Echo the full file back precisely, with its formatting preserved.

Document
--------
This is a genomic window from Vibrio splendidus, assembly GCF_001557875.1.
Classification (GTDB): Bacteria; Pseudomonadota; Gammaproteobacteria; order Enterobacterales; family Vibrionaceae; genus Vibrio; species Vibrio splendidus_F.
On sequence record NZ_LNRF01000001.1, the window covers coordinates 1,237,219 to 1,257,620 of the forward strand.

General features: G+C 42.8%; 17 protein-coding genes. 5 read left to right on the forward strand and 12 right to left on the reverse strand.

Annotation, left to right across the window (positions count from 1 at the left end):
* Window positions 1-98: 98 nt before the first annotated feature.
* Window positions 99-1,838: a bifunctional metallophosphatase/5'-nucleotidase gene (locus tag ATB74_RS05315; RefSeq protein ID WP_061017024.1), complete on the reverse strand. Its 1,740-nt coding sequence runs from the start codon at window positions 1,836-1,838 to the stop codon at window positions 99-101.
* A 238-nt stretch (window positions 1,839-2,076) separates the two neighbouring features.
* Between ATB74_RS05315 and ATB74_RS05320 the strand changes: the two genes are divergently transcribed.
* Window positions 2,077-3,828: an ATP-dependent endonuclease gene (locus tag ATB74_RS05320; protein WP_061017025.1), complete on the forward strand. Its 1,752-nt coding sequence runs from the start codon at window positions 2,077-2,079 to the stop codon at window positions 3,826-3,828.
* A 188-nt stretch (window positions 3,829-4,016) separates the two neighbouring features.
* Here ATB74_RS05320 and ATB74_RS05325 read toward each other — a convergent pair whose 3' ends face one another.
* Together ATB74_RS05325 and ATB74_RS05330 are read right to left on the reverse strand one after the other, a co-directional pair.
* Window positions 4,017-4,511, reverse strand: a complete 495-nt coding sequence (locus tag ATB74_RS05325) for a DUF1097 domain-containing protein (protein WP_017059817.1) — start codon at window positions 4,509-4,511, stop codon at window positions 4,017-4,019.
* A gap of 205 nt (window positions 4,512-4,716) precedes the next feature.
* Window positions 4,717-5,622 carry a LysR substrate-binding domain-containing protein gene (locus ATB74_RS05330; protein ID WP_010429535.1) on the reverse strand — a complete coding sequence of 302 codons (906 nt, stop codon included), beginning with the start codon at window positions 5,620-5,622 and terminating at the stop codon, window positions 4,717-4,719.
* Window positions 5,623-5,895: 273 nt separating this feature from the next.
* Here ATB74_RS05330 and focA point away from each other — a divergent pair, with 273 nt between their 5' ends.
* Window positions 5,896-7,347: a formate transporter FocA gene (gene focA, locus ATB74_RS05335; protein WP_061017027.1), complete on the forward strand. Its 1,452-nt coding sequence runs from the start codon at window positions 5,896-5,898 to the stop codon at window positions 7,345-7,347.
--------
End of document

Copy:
This is a genomic window from Vibrio splendidus, assembly GCF_001557875.1.
Classification (GTDB): Bacteria; Pseudomonadota; Gammaproteobacteria; order Enterobacterales; family Vibrionaceae; genus Vibrio; species Vibrio splendidus_F.
On sequence record NZ_LNRF01000001.1, the window covers coordinates 1,237,219 to 1,257,620 of the forward strand.

General features: G+C 42.8%; 17 protein-coding genes. 5 read left to right on the forward strand and 12 right to left on the reverse strand.

Annotation, left to right across the window (positions count from 1 at the left end):
* Window positions 1-98: 98 nt before the first annotated feature.
* Window positions 99-1,838: a bifunctional metallophosphatase/5'-nucleotidase gene (locus tag ATB74_RS05315; RefSeq protein ID WP_061017024.1), complete on the reverse strand. Its 1,740-nt coding sequence runs from the start codon at window positions 1,836-1,838 to the stop codon at window positions 99-101.
* A 238-nt stretch (window positions 1,839-2,076) separates the two neighbouring features.
* Between ATB74_RS05315 and ATB74_RS05320 the strand changes: the two genes are divergently transcribed.
* Window positions 2,077-3,828: an ATP-dependent endonuclease gene (locus tag ATB74_RS05320; protein WP_061017025.1), complete on the forward strand. Its 1,752-nt coding sequence runs from the start codon at window positions 2,077-2,079 to the stop codon at window positions 3,826-3,828.
* A 188-nt stretch (window positions 3,829-4,016) separates the two neighbouring features.
* Here ATB74_RS05320 and ATB74_RS05325 read toward each other — a convergent pair whose 3' ends face one another.
* Together ATB74_RS05325 and ATB74_RS05330 are read right to left on the reverse strand one after the other, a co-directional pair.
* Window positions 4,017-4,511, reverse strand: a complete 495-nt coding sequence (locus tag ATB74_RS05325) for a DUF1097 domain-containing protein (protein WP_017059817.1) — start codon at window positions 4,509-4,511, stop codon at window positions 4,017-4,019.
* A gap of 205 nt (window positions 4,512-4,716) precedes the next feature.
* Window positions 4,717-5,622 carry a LysR substrate-binding domain-containing protein gene (locus ATB74_RS05330; protein ID WP_010429535.1) on the reverse strand — a complete coding sequence of 302 codons (906 nt, stop codon included), beginning with the start codon at window positions 5,620-5,622 and terminating at the stop codon, window positions 4,717-4,719.
* Window positions 5,623-5,895: 273 nt separating this feature from the next.
* Here ATB74_RS05330 and focA point away from each other — a divergent pair, with 273 nt between their 5' ends.
* Window positions 5,896-7,347: a formate transporter FocA gene (gene focA, locus ATB74_RS05335; protein WP_061017027.1), complete on the forward strand. Its 1,452-nt coding sequence runs from the start codon at window positions 5,896-5,898 to the stop codon at window positions 7,345-7,347.